The events of Esther Chapter 1 were, I suspect, nothing unusual in the annals of power in civilisations through the ages and were it not for the intervention of God in the affairs of Persia at this time they would have gone unnoticed. However on this occasion the search for a replacement for the deposed Vashti led to the Jewish inhabitants of Persia, who were the ‘apple of God’s eye’ (Zechariah 2.8 and other references) coming under the threat of annihilation and that could not happen!
Some time after the king’s anger had abated his advisers suggested a scheme for finding a new Queen. A search was to be made in all provinces of the kingdom for ‘beautiful young virgins’ to be brought into the royal harem in Susa and after appropriate cosmetic treatment the one that most pleased the king would take Vashti’s place.
It so happened (if you believe in chance) or God was working out his purposes (if you believe in the Sovereign God revealed in scripture) that a Jewish orphan was one of those selected from the beautiful virgins across the kingdom.
Esther was bring brought up by her cousin, one Moredcai, and he took great care and interest in all that happened to her. He must, I think, have been deeply disturbed by what was happening to Esther but made no protest or intervention apart from telling Esther not to make known the fact that she was a Jew – one of God’s chosen people.
It appears from the account in Chapter 2 of this great saga that Mordecai simply carried out his duty to a member of his family and was possibly aware of the letter the Prophet Jeremiah sent to the exiles in Babylon (Jeremiah 29.1-7). We are not told how Mordecai had come to be in Susa but in the providence of God he was.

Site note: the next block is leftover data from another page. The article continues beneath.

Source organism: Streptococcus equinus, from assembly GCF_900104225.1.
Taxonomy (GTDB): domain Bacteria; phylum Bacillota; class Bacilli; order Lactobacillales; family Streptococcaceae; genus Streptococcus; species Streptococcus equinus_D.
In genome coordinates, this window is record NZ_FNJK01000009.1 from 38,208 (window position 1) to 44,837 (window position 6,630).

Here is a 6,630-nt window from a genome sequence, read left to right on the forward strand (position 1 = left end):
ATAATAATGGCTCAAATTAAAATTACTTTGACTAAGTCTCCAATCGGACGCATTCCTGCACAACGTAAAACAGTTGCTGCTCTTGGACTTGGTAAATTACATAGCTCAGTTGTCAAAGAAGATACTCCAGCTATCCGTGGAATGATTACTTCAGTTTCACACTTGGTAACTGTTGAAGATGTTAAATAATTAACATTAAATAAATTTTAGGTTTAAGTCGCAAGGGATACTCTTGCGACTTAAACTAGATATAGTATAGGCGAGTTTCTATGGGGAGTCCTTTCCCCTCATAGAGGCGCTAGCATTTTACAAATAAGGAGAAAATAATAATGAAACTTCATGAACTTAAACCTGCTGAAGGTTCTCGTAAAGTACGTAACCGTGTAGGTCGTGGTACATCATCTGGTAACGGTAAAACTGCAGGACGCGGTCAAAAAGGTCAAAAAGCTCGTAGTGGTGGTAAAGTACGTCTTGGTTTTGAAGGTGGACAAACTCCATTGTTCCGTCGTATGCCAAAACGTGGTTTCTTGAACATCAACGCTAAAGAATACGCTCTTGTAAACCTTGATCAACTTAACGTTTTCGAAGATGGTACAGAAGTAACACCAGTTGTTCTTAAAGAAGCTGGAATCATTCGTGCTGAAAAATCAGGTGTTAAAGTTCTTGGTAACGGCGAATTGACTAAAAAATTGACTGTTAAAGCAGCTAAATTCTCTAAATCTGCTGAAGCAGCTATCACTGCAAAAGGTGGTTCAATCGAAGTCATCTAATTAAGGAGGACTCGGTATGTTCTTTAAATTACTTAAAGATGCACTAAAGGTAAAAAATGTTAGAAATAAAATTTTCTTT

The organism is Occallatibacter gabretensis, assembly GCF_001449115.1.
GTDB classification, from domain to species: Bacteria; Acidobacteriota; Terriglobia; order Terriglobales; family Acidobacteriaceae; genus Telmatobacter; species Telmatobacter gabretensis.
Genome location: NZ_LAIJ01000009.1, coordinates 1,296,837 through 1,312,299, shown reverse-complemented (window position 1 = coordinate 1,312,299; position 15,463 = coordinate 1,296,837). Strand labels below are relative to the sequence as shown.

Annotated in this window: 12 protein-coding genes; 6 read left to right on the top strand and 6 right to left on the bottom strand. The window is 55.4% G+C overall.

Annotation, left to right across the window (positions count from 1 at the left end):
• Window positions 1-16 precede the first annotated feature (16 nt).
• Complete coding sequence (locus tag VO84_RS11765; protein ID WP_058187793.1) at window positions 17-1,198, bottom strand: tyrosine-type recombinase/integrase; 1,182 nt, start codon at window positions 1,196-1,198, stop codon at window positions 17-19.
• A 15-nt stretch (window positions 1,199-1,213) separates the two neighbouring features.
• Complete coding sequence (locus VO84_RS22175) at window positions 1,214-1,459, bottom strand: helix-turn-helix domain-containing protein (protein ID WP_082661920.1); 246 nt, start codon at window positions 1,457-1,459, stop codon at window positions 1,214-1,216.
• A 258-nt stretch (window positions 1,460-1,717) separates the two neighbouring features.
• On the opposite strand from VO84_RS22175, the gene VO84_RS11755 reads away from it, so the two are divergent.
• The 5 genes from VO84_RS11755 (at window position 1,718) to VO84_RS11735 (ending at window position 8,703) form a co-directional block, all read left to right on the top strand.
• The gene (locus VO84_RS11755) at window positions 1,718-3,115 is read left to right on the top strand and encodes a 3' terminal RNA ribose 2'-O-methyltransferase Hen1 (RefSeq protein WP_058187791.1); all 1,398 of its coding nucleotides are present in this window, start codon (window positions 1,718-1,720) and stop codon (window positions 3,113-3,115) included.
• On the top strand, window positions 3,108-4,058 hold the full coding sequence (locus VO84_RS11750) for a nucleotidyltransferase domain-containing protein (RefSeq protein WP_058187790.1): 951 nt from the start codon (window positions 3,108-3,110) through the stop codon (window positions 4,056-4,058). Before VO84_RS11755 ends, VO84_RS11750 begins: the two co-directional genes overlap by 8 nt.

Esther was elevated to the position that Vashti had held, amidst great celebrations (2.17-18) and conscious of his blood relationship with Esther, Mordecai sat at the king’s gate where he subsequently overheard a plot against the king. He reported this to Esther. The plot was verified and the plotters hanged and ‘It was recorded in the book of the chronicles in the presence of the king’ (2.23. ESV)
Two chapters of this fascinating book have brought us to this point and had we not read it before and discovered the ending we would likely be wondering ‘why is this in the canon of scripture?’
I offer just one point of application which I believe is relevant to us today.
We have here, members of God’s people, living lives in a foreign land (similar in a number of ways to the account of Daniel in Babylon), simply going about their daily lives, where God had placed them ready to be used by him for the blessing of his people.
Is that how you view your position this morning?